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Feb. 17 - March 2, 2006
Vol. 36, Issue 3
Back Issues
IN THIS ISSUE
Globalization 'Flat' world reshapes higher education
Harvey calls for courage, justice

$5 million pledged to cancer research

Safety, South Lawn spark BOV discussion
Digest
Faculty actions
Raising the bar
Turner tempers criticism with optimism in State of African-American Affairs address
Rasbury brings sound design to U.Va.
Johnston drives for excellence in constituent relations
U.Va. tests three new kiosks
Virginia Film Society kicks off spring season on Feb. 25

Jazz ensemble to perform with guitarist Kurt Rosenwinkel

'Truth and Beauty' Examines American consumerism and culture
'Chagas/A Hidden Affliction' to air on PBS
Cupid's helpers

 

Digest -- U.Va. Top News Daily

skiers
Courtesy of Paul Meier

Meier Moves From U.Va. to the Ski Slopes of Torino
A master’s degree in athletic training from the University of Virginia’s Curry School of Education well conditioned Paul Meier (center) for the job of his dreams. Meier, shown with alpine skiers Daron Rahlves (left) and Bode Miller (right) — two of the biggest medal hopefuls competing in this year’s Winter Olympic Games — is a driving force behind the U.S. men’s alpine ski team, making sure that, as their athletic trainer, each skier is in champion condition when taking to the slopes. “Having the opportunity to work with some great athletes and coaches, ski every day, travel the world and practice athletic training is a dream come true,” Meier said. (Feb. 10)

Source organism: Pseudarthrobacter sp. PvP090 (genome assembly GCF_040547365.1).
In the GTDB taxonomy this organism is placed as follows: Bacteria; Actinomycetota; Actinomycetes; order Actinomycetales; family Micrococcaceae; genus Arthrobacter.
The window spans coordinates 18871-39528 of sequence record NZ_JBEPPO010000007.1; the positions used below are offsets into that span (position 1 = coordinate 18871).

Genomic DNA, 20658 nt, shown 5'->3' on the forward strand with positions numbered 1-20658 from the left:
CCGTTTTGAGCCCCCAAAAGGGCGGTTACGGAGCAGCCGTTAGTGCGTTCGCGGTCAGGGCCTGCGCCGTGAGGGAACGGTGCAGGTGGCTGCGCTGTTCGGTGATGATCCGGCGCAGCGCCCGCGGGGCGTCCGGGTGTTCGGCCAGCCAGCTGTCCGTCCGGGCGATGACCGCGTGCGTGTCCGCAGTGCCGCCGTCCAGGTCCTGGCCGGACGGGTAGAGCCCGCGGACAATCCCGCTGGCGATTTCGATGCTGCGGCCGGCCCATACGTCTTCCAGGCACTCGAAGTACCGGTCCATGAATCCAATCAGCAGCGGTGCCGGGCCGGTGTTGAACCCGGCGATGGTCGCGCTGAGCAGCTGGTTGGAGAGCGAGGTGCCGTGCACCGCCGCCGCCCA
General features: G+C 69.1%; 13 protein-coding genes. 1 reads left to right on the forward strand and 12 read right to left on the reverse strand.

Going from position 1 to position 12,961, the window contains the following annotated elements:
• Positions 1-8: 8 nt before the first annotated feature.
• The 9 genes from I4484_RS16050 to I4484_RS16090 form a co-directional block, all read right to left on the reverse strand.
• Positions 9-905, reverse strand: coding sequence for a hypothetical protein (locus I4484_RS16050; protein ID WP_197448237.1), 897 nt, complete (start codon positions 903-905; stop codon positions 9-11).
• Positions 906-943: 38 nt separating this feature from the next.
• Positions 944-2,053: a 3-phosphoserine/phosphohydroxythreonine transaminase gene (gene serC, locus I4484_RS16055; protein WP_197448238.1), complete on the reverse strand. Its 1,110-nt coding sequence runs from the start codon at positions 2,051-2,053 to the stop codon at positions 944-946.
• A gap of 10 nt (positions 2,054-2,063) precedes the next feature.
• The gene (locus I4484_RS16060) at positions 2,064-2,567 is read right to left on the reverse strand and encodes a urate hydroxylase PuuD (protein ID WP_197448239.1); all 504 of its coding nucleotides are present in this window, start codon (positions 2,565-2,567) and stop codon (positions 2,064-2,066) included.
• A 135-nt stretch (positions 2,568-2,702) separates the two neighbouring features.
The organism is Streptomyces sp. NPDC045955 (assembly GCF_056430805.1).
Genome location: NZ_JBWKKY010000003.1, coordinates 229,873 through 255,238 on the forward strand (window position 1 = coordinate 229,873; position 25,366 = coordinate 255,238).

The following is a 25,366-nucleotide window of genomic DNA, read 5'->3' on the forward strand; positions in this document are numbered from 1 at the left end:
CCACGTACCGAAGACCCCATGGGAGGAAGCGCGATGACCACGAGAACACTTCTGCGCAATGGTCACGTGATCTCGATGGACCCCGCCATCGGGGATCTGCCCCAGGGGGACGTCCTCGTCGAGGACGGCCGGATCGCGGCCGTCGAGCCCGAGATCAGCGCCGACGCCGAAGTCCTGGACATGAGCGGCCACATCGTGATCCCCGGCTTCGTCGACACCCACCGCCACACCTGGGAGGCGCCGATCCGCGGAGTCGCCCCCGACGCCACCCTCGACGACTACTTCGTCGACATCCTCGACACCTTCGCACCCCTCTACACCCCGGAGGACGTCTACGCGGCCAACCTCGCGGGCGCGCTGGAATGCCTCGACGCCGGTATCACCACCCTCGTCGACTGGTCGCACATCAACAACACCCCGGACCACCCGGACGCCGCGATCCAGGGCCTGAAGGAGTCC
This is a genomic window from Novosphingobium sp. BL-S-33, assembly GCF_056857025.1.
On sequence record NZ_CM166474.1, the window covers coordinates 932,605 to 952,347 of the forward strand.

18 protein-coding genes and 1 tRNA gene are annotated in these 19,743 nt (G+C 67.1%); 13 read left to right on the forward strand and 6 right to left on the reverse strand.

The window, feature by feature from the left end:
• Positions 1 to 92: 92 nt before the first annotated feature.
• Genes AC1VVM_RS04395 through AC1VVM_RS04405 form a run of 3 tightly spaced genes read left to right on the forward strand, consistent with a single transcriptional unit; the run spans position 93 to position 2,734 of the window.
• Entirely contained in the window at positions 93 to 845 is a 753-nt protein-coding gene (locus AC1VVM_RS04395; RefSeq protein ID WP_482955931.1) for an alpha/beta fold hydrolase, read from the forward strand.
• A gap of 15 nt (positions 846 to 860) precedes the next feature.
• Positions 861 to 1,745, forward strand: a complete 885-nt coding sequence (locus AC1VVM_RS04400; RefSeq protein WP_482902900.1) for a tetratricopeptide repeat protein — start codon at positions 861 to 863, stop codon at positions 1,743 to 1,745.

Researchers Develop Highly Accurate Test for Diagnosing Bladder Cancer
Diagnosing bladder cancer was often difficult because the tests available weren’t precise or sensitive enough to pinpoint the disease. Dr. Dan Theodorescu and his team from the University of Virginia Paul Mellon Prostate Cancer Institute have created a very specific test that not only correctly identified all samples of known cancer but also identified all samples from healthy subjects in a clinical study, all by using a urine sample from the patient. “We are working hard to get this technology or a variation of it in the clinical labs, where we will not only diagnose cancer noninvasively, but we also will determine how the cancer will behave and how best to treat it,” Theodorescu said. (Feb. 10)


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